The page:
Dark and wry ironies pile up like bodies on a battlefield in Jospi Novakovich’s fourth book, a collection of excellent short stories about Croations caught in the absurd twistings of their war-ravaged homeland or trying with equal astonishment to find a sensible existence in the United States. Like the wildflowers near Vukovar that both afflict the allergic and then cure them as herbal teas, these tales delineate the unthinkable and make the unexpected seem predictable.
In Sheepskin, a soldier on his way home from the war spots the man he thinks wounded him, kills the man, realizes it may be the wrong person, then courts the dead man’s wife, his desire for her fueled by guilt.
In Crimson, another soldier named Milan is forced to kill an aged prisoner, but he gets revenge by killing the captain as the officer is raping a woman. Milan then takes her to safety, marries her, and as the baby grows (is it his child or the captain’s?) he admits he raped her, too, before he saved her, and they realize the old prisoner he killed was her father. Olga drives a knife into his stomach, then saves him with three pints of her own blood.
The pace and the dark revelations of this abrupt prose are astonishing, the characters by turns gentle and brutal, vicious and sympathetic. Among the population of these stories are an amateur nun, a blind ophthalmologist, a baby who is “contemplating the paradoxes of infinity as well as the limitations of paradoxes,” and a baker who never bakes anything.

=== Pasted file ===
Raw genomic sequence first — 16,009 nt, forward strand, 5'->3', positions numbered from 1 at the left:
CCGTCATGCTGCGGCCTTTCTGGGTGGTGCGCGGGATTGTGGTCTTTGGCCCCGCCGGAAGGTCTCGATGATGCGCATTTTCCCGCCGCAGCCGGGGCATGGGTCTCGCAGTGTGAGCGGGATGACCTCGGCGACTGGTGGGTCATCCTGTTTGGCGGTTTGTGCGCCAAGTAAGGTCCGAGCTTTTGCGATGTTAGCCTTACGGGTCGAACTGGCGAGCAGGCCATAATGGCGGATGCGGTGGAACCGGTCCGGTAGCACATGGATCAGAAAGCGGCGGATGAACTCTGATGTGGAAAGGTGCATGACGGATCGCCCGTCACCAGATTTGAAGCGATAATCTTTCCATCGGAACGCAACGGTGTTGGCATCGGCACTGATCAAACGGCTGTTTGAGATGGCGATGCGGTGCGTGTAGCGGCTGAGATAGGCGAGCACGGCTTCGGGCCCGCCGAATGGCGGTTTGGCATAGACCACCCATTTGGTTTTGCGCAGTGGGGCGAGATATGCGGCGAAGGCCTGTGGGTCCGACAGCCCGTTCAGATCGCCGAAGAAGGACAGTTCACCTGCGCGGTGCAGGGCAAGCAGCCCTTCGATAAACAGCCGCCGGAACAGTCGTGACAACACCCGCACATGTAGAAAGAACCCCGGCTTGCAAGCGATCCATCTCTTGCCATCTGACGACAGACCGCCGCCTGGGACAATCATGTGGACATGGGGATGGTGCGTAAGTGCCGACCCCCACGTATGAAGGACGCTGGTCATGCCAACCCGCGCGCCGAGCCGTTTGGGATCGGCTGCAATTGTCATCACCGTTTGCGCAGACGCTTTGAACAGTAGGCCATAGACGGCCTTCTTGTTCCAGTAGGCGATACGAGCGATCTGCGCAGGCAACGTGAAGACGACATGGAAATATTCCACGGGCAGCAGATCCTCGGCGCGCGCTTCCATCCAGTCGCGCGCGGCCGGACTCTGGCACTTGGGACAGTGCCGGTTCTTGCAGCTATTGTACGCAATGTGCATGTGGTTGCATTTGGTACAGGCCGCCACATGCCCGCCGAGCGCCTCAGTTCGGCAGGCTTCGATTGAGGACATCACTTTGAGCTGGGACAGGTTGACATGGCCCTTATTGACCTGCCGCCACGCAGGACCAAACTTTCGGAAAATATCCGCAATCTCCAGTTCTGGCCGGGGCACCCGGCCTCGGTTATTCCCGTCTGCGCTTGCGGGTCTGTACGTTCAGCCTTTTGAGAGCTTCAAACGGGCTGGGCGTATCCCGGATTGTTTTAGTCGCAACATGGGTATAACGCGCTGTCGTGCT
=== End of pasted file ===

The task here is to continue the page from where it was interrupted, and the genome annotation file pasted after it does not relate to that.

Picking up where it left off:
The surreal landscape of bombed out buildings and piles of rotting bodies is reminiscent of Kosinski’s World War II Poland in The Painted Bird, but Novakovich’s characters manage a sly humor amid the sudden reversals of their lives that softens the shock as it heightens the irony. The weird contradictions follow those who make it to America searching for stability in the land of “disease parading as health.” With his tongue fizzing in his cheek, Novakovich tells us, “You need not to go to America to feel like an American, just drink Coke with ice, the Eucharist with the blood and the flesh, the wine and the wafer, of the United States of America, the land that touches the moon.” The sneering irony and the wry humor make these stories both disturbing and delightful.
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